Losing Is in the Cards

The Arizona Cardinals are the oldest professional football club in the USA, but they’ve never won a Super Bowl. In fact, they’ve never even been to a Super Bowl.

To put this in context, the Cardinals going to the Super Bowl is kinda like the Tampa Bay Rays going to the World Series or the Los Angeles Clippers winning the NBA title. Perennial losers finally becoming winners.

The Cards have a long history of losing — 89 years, 2 championships.

The Cardinals were formed in 1898 as the Morgan Athletic Club in Chicago, and were later known as the Racine Normals and Racine Cardinals when they began wearing dark red uniforms.

As the Chicago Cardinals, they were a charter member of the APFA, or American Professional Football Association (later the National Football League) in 1920, along with the Decatur Staleys, who became the Chicago Bears in 1922. The Green Bay Packers. joined the league  for the 1921 season.

Chicago to St. Louis to Arizona
The Cardinals moved to St. Louis in 1960 and to Phoenix before the 1988 season. The team was renamed the Arizona Cardinals in 1994. The losing continued.

Tenants of Comiskey Park, home of the Chicago White Sox, the Cardinals won the NFL championship by default with an 11-2-1 record in 1925,. The Pottsville Maroons had the best record in the league that year, but had their franchise revoked for violating the territorial rights of the Frankford Yellow Jackets.

In the next 20 years, the Cardinals registered just two winning records. Charles Bidwell purchased the team in 1932, and the Cards have been owned by the Bidwell family ever since.

The Chicago Cardinals hit rock bottom in the early 40s when they lost 29 straight games, including winless 0-10 campaigns in 1943 and 1944 and a 1-9 record in 1945.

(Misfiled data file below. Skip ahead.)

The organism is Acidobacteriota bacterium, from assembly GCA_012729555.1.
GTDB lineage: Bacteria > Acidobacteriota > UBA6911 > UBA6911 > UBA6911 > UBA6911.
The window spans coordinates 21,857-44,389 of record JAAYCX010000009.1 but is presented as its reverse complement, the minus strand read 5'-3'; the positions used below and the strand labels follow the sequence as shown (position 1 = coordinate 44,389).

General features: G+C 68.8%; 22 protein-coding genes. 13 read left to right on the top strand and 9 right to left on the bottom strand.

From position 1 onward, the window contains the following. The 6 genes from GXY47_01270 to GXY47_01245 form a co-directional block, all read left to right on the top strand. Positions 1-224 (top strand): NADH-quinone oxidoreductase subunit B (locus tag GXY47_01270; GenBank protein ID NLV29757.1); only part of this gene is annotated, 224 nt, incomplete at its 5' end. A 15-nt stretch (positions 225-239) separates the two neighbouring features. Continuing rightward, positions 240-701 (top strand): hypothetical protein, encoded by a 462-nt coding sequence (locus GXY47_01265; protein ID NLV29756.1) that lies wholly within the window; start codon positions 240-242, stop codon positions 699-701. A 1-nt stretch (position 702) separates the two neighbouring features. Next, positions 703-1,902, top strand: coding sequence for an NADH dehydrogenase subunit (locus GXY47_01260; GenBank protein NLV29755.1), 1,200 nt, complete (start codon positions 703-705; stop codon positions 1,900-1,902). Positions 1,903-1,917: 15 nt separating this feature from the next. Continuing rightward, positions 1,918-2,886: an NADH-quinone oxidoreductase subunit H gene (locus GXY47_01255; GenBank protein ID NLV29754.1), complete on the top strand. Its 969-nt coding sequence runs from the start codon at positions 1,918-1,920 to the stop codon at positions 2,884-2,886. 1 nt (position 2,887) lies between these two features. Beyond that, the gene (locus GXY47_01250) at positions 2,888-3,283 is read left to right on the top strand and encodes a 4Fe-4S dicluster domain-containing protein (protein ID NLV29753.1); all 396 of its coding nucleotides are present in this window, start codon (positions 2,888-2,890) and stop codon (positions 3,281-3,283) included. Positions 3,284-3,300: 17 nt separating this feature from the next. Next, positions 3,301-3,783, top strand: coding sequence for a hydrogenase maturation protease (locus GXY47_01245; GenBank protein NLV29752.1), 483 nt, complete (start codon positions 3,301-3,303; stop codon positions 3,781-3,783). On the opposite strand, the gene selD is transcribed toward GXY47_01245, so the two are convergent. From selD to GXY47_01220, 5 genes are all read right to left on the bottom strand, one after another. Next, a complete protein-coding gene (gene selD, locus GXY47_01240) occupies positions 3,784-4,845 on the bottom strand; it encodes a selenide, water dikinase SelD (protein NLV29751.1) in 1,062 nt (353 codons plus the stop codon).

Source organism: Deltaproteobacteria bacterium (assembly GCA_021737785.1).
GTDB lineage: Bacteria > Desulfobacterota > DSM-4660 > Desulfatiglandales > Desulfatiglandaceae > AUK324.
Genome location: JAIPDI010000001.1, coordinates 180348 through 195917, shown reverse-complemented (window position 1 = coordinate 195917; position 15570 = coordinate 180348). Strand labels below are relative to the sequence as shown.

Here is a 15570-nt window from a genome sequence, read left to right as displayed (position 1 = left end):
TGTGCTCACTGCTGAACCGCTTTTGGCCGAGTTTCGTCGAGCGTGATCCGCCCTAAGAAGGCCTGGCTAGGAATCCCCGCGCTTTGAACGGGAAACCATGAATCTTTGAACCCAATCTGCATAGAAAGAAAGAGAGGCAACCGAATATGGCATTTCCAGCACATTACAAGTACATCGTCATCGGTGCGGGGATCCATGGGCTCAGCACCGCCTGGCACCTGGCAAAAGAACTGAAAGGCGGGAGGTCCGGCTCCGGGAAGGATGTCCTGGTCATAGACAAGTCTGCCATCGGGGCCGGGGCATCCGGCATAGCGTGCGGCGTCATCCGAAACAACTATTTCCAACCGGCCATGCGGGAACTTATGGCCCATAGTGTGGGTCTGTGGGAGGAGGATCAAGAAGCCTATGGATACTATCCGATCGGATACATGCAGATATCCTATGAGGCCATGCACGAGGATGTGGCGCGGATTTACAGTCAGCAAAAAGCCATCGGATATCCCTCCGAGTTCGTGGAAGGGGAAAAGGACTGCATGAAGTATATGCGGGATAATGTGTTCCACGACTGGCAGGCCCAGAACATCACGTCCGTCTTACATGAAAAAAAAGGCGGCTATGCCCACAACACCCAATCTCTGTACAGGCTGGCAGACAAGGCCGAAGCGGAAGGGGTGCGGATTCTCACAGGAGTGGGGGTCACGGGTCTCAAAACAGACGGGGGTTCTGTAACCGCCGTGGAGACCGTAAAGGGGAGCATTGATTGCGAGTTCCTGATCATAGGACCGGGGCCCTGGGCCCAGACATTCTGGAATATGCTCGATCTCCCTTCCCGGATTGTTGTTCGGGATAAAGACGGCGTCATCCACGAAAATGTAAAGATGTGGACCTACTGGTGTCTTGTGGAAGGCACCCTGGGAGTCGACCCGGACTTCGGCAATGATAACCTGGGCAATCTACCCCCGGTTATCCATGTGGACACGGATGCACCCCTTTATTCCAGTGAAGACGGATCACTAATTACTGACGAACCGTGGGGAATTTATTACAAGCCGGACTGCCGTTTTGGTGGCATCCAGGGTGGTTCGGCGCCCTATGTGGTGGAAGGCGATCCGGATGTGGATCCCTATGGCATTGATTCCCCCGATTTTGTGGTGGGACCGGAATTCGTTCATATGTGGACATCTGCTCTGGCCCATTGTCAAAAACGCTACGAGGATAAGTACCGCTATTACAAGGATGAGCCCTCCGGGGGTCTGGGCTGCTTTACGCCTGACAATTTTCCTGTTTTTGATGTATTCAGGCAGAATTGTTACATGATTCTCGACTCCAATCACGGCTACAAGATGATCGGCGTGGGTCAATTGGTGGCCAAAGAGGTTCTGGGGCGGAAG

That would stand for the NFL’s longest losing streak in history but for the fact that the Cardinals and Pittsburgh Steelers merged in 1944 due to wartime shortages. That team was know as Card-Pitt or the Carpets.

Cards Beat Eagles for 1947 Title
Following World War II, the Cards rebounded and won their last NFL championship in 1947 when they beat the Philadelphia Eagles, 28-21, above.

Chicago’s “Million-Dollar Backfield” of quarterback Paul Christman, halfbacks Charley Trippi and Elmer Angsman and fullback Pat Hurder rushed for a combined 282 yards in the title game. Angsman scored on a pair of 70-yard runs, and Trippi had a 44-yard touchdown run and a 75-yard punt return.

The Cardinals advanced to the championship game the following year, but lost to the Eagles, 7-0, in a rematch played in a snowstorm in Philadelphia. They haven’t been back since.

After compiling a total of 33 victories in the 50s, the Cardinals moved to St. Louis in 1960. During the teams 28-year stay in St. Louis, the Cards made the playoffs just three times — in 1974, 1975 and 1982 — never hosting or winning a playoff game.

Entering this season, the Arizona Cardinals had one playoff appearance, in 1998, when they beat the then division rival Dallas Cowboys, 20-7,  at Texas Stadium.

Which brings us to the 2008 season, where the Cardinals won NFC West Division, beat the Atlanta Falcons, 30-24 at home, and then ambushed the Carolina Panthers, 33-13. on the road last week.

Is winning finally in the Cards?


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